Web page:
Reverse home

Backward Home

The search for a non-standardized correlation is ReversE. A few practical tips on how to cope with the reverse homesickness after returning from the trip, including the opportunity to seek adventure closer to home.

Hints for how to deal with reverse homesickness - how to deal with returning home.

I am still not sure whether we are competent to give advice on this topic ten month after my return from a one-year world tour. Honestly, when I stop to think about it, I'm sure I'm still afflicted with what's often referred to as "reverse homesickness" or "reverse cultural shock".

Adapting to everyday living was much more challenging than we initially expected, and not a single passing moment goes by without one of our heart jumping back to one of our many unforgettable memories. A thing that made the sense of separation even tougher after our arrival was that no one seemed particularly interested in our story or photo - we had a vision of coming home and creating a slideshow for all our families and people.

However, in fact, every talk about our journey seemed to last about 5 seconds before the regular routines of their daily routines regained their importance. Our travel experience had totally transformed many of our personalities, especially our attitude to living and the thoughts, beliefs and emotions we had about the outside worlds.

It has not been simple (and is still an on-going process!) to reintegrate the "new us" into our "old" life, but we have found that the best way to handle it is to ensure that our life is never "normal" again! To use our travelling experience to make a difference in our old life, we have promised ourselves not to let the boredom of our everyday work water down the astonishing things we have seen and done over the past year.

Our aim was to put together some handy "tips" for dealing with reverse nostalgia - some of which we have already implemented, some of which we have yet to implement and some of which have been suggested by our friend and other people. Check out the What's On section to see what's going on in your hometown. - Try to go to shops, pubs or taverns where you have never been before.

If you were traveling, you did it by default, so why should you be afraid to try something new at home? It also contributes to restoring the singular "feeling of the unknown" from which one benefits as a traveler. - If you are going to visit another destination (business or pleasure), we have found that the decision to spend the night in a youth hostel rather than a nearby resort is a good way to keep the traveler in you safe.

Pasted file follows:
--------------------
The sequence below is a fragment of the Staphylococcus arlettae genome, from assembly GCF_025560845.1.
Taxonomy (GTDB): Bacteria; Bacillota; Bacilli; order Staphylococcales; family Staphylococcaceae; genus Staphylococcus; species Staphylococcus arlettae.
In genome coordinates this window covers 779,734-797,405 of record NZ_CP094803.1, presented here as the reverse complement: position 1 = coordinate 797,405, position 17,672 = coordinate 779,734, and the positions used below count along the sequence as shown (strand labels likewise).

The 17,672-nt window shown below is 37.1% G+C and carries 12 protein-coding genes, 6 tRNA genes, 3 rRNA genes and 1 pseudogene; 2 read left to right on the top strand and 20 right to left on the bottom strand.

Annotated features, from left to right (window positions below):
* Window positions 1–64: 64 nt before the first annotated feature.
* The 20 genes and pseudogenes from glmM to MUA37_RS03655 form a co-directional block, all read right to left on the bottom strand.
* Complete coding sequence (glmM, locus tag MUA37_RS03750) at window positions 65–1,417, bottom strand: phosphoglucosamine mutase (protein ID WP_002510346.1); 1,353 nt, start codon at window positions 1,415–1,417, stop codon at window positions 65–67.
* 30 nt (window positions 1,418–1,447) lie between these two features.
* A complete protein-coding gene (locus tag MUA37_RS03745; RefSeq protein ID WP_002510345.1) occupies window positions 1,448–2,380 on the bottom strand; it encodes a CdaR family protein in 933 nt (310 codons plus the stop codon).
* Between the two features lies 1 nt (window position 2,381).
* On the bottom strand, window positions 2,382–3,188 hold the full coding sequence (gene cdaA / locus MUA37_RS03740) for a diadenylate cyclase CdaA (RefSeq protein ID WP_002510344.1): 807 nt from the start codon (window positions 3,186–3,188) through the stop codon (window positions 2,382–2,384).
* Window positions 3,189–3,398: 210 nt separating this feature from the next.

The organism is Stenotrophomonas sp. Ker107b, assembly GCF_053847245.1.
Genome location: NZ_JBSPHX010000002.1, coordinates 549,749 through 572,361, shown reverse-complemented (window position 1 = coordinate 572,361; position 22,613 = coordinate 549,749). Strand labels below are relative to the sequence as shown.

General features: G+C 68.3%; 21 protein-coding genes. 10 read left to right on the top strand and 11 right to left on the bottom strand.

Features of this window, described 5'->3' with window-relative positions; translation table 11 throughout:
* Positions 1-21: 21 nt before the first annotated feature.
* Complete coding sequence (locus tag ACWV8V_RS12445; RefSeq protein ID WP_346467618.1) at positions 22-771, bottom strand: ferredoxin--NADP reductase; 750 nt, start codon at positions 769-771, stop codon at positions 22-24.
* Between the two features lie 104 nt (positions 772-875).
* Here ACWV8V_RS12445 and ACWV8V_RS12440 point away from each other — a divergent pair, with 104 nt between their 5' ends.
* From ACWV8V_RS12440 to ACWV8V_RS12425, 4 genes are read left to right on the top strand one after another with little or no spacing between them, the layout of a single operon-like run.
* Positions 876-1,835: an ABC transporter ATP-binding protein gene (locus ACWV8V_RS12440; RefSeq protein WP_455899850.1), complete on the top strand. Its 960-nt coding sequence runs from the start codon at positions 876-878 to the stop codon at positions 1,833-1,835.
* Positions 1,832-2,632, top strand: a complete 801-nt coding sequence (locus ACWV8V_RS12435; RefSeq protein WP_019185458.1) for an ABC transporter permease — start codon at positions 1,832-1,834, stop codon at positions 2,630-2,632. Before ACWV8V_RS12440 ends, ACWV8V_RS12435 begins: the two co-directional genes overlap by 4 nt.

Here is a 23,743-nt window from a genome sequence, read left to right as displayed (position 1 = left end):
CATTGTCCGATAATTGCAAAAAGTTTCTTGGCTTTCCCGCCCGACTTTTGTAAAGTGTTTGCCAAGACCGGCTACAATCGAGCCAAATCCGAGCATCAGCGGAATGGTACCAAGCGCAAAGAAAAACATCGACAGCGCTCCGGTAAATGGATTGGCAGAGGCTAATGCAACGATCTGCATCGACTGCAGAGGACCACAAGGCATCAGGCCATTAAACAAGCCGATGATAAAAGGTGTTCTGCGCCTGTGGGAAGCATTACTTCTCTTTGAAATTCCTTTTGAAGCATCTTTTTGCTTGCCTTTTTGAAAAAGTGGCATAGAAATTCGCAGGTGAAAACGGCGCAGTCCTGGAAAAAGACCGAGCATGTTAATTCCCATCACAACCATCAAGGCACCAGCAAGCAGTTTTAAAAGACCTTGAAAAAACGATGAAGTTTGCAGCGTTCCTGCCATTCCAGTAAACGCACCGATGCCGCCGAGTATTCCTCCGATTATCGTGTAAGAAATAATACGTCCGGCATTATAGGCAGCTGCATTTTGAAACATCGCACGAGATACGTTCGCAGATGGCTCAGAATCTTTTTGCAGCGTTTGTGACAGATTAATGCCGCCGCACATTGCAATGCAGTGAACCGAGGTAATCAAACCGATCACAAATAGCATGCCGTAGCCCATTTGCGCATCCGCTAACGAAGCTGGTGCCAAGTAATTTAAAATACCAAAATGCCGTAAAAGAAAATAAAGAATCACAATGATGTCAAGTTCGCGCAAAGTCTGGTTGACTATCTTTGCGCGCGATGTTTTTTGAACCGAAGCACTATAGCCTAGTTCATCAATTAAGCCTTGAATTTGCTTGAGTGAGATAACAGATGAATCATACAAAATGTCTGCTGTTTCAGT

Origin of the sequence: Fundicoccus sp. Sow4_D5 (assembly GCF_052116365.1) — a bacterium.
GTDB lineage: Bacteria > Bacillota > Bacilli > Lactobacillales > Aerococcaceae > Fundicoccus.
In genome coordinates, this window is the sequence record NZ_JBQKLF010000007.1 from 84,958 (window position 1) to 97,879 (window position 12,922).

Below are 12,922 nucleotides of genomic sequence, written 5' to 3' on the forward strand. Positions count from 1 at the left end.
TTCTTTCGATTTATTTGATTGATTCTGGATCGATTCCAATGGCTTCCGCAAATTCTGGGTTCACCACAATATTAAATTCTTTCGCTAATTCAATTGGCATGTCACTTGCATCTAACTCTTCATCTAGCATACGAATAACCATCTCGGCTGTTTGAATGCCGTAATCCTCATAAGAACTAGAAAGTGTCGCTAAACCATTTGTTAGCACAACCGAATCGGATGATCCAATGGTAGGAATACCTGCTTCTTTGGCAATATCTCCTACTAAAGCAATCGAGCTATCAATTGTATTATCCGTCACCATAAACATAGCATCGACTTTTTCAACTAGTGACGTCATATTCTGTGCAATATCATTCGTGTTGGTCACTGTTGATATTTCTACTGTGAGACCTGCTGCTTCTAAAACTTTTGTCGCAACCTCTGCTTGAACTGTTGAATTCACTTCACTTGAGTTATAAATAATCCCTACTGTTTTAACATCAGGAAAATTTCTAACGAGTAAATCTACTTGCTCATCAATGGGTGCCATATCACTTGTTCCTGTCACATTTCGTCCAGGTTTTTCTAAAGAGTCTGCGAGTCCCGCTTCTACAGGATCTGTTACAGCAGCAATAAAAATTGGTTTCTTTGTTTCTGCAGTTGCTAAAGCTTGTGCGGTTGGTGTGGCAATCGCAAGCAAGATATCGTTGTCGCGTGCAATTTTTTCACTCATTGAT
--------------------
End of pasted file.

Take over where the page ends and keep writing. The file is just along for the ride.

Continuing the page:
Equip yourselves with travelling cushions and earplugs, just like in the old times! We always knew, for example, that a stream was flowing through our hometown, but we hadn't thought of it until one time ( when we felt the impact of reverse homesickness) we chose to discover the banks of the rivers.

We walked past information panels about the locals, showed us the city from a new angle and gave us the chance to trip over a really fun outdoor artwork we never knew was there! Simply one thing like this was enough to make us again feeling like travelers and revive those old emotions of anxiety!

  • Far from being an alibi to staring at the walls and wishing for the past, gluing your trip pictures inside the home will actually help keep you motivating and provide continuous inspirations for your next venture. Much reverse nostalgia mixes with the worry of "forgetting" your travelling experience - you may think that the longer you are at home, the more your memory fades.

As a result, you may feel depression and unmotivation, which will impact every other part of your lifetime. Try to include the aromas of your journey in your culinary repertory each week. Especially in our hometown there are many specialized grocery shops, which deal, for example, with the sale of polar or asiatic foods.

Again, doing something you have never done before is a big part of traveling, and there is no need to go back to old routine just because you have gone home. - Try harder to see your mates. Feeling a little odd can be to meet old acquaintances after returning from a long journey because so much will have changed since the last of them.

Maybe you have the feeling that you don't really know them anymore or that you don't have anything in common anymore, but often it only needs a little trouble to get to know yourself again and to recall why you are a friend at all. - Sometimes, however, you may find that you no longer have anything in common with your old mates.

Deciding to get in touch with new acquaintances whom you know have things in common is one of the fastest ways to alleviate some of the signs of the reverse cultural shocks. You will probably find that it is almost impractical to tell your travelling experience to anyone who hasn't been there, and that can be frustrating if you just don't let them comprehend what all those stunning times were like!

The memory of your fellow travelers can be truly catartic and will abandon you with hot, blurred emotions and not with darkness and desperation! We' d be happy to listen to your own tales about nostalgia and how long it took you to get over it. Some of their own experience you can find in their blogs:

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